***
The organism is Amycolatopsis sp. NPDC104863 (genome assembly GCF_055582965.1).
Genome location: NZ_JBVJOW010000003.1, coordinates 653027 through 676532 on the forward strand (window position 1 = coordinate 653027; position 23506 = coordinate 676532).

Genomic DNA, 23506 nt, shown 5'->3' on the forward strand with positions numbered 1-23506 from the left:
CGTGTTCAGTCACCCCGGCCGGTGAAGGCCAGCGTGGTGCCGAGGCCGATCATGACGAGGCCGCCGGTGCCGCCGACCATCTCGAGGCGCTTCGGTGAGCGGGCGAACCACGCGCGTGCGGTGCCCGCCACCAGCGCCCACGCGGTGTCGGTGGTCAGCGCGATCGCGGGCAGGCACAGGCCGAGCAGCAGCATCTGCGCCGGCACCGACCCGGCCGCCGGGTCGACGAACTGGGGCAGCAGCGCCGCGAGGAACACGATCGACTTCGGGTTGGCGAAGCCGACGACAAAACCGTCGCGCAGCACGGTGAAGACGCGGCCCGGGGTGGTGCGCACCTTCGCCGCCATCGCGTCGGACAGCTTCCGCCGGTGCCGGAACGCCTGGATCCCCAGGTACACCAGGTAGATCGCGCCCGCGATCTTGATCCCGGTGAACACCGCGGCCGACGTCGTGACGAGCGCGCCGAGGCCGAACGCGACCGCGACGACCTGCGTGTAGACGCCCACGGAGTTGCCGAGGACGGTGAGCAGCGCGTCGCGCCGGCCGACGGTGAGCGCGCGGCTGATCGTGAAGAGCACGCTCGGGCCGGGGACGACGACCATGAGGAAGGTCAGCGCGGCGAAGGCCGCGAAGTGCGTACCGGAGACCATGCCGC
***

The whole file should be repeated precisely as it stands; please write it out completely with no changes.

The organism is Amycolatopsis sp. NPDC104863 (genome assembly GCF_055582965.1).
Genome location: NZ_JBVJOW010000003.1, coordinates 653027 through 676532 on the forward strand (window position 1 = coordinate 653027; position 23506 = coordinate 676532).

Genomic DNA, 23506 nt, shown 5'->3' on the forward strand with positions numbered 1-23506 from the left:
CGTGTTCAGTCACCCCGGCCGGTGAAGGCCAGCGTGGTGCCGAGGCCGATCATGACGAGGCCGCCGGTGCCGCCGACCATCTCGAGGCGCTTCGGTGAGCGGGCGAACCACGCGCGTGCGGTGCCCGCCACCAGCGCCCACGCGGTGTCGGTGGTCAGCGCGATCGCGGGCAGGCACAGGCCGAGCAGCAGCATCTGCGCCGGCACCGACCCGGCCGCCGGGTCGACGAACTGGGGCAGCAGCGCCGCGAGGAACACGATCGACTTCGGGTTGGCGAAGCCGACGACAAAACCGTCGCGCAGCACGGTGAAGACGCGGCCCGGGGTGGTGCGCACCTTCGCCGCCATCGCGTCGGACAGCTTCCGCCGGTGCCGGAACGCCTGGATCCCCAGGTACACCAGGTAGATCGCGCCCGCGATCTTGATCCCGGTGAACACCGCGGCCGACGTCGTGACGAGCGCGCCGAGGCCGAACGCGACCGCGACGACCTGCGTGTAGACGCCCACGGAGTTGCCGAGGACGGTGAGCAGCGCGTCGCGCCGGCCGACGGTGAGCGCGCGGCTGATCGTGAAGAGCACGCTCGGGCCGGGGACGACGACCATGAGGAAGGTCAGCGCGGCGAAGGCCGCGAAGTGCGTACCGGAGACCATGCCGC